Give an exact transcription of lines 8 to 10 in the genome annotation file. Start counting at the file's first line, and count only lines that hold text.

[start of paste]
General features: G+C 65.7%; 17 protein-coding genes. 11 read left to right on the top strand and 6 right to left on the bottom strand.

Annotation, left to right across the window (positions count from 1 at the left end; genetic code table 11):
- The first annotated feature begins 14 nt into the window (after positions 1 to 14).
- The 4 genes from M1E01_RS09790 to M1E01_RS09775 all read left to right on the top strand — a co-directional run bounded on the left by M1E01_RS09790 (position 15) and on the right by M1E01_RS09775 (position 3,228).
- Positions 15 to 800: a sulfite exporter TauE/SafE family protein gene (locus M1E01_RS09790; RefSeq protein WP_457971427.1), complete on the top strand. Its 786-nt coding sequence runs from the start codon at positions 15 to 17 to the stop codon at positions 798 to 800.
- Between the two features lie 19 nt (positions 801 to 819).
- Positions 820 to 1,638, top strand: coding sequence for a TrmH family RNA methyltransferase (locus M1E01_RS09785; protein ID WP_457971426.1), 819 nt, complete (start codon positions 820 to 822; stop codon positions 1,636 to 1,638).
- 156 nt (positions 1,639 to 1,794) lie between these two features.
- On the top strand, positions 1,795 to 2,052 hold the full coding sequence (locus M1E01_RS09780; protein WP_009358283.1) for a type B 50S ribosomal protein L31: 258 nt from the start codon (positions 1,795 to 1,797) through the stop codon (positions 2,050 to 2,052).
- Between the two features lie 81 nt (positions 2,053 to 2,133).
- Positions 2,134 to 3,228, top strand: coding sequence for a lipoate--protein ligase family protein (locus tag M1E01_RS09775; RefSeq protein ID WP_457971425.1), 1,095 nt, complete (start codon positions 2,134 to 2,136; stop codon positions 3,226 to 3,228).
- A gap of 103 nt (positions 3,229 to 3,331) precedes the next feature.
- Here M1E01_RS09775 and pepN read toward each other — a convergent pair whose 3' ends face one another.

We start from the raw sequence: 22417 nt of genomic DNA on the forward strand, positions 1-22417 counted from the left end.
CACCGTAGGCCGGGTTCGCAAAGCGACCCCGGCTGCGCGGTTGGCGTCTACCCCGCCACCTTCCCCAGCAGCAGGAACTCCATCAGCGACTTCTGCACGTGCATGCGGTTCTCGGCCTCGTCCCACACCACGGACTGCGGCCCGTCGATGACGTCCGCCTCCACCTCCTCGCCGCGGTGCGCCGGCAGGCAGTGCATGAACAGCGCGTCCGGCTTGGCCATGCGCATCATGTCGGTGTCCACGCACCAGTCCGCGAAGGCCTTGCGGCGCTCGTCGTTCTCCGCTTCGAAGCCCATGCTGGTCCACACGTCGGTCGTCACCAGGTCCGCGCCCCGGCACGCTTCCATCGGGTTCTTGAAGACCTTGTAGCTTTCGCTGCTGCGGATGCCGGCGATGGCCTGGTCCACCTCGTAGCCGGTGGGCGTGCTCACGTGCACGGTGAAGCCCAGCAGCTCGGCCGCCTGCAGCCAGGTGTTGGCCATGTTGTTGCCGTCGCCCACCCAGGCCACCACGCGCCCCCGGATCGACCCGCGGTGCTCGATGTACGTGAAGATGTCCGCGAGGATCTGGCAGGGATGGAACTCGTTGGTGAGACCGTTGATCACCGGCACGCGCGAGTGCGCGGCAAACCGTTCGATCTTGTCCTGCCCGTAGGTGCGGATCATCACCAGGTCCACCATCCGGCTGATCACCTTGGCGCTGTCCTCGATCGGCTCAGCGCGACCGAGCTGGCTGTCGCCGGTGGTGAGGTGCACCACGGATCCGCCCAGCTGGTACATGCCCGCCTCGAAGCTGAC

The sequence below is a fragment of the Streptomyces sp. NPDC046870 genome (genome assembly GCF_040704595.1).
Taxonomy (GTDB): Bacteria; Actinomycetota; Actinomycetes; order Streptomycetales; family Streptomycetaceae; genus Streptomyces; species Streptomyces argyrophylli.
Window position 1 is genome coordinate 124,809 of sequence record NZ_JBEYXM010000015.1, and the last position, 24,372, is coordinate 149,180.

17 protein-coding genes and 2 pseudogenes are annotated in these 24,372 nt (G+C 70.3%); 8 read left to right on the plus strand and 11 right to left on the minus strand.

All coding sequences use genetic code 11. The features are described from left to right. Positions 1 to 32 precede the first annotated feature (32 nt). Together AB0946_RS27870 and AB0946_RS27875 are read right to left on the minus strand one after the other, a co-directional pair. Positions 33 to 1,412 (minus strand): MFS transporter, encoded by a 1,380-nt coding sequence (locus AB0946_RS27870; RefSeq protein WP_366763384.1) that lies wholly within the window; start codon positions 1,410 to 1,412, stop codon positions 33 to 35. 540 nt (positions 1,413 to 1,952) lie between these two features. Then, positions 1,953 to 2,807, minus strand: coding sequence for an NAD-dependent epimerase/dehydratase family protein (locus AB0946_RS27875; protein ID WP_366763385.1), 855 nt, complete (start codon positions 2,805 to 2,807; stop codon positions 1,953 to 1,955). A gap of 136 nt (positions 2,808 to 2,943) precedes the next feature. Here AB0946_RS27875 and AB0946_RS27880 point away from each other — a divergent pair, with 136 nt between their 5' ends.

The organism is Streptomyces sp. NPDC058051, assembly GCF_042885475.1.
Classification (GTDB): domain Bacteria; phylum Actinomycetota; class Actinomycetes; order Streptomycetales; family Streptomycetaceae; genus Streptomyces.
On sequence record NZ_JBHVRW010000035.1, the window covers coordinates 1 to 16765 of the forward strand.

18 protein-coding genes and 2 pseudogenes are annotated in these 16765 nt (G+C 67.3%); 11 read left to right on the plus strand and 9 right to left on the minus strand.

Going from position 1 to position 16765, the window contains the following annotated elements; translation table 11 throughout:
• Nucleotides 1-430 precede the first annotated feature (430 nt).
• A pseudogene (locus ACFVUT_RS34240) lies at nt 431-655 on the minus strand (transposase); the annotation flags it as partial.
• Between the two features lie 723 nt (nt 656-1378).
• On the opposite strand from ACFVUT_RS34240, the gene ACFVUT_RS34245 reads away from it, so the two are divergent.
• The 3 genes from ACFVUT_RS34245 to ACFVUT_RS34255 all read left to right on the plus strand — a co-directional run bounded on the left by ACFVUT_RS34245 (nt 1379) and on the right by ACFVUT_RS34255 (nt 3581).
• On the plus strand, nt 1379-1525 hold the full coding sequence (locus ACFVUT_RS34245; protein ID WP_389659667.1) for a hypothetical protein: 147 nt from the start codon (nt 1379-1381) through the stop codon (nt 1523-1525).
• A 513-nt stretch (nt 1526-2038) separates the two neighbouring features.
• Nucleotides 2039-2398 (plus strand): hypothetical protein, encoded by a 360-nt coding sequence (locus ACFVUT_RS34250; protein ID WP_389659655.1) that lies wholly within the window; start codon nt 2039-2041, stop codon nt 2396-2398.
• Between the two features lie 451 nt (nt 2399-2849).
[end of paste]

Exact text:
- 156 nt (positions 1,639 to 1,794) lie between these two features.
- On the top strand, positions 1,795 to 2,052 hold the full coding sequence (locus M1E01_RS09780; protein WP_009358283.1) for a type B 50S ribosomal protein L31: 258 nt from the start codon (positions 1,795 to 1,797) through the stop codon (positions 2,050 to 2,052).
- Between the two features lie 81 nt (positions 2,053 to 2,133).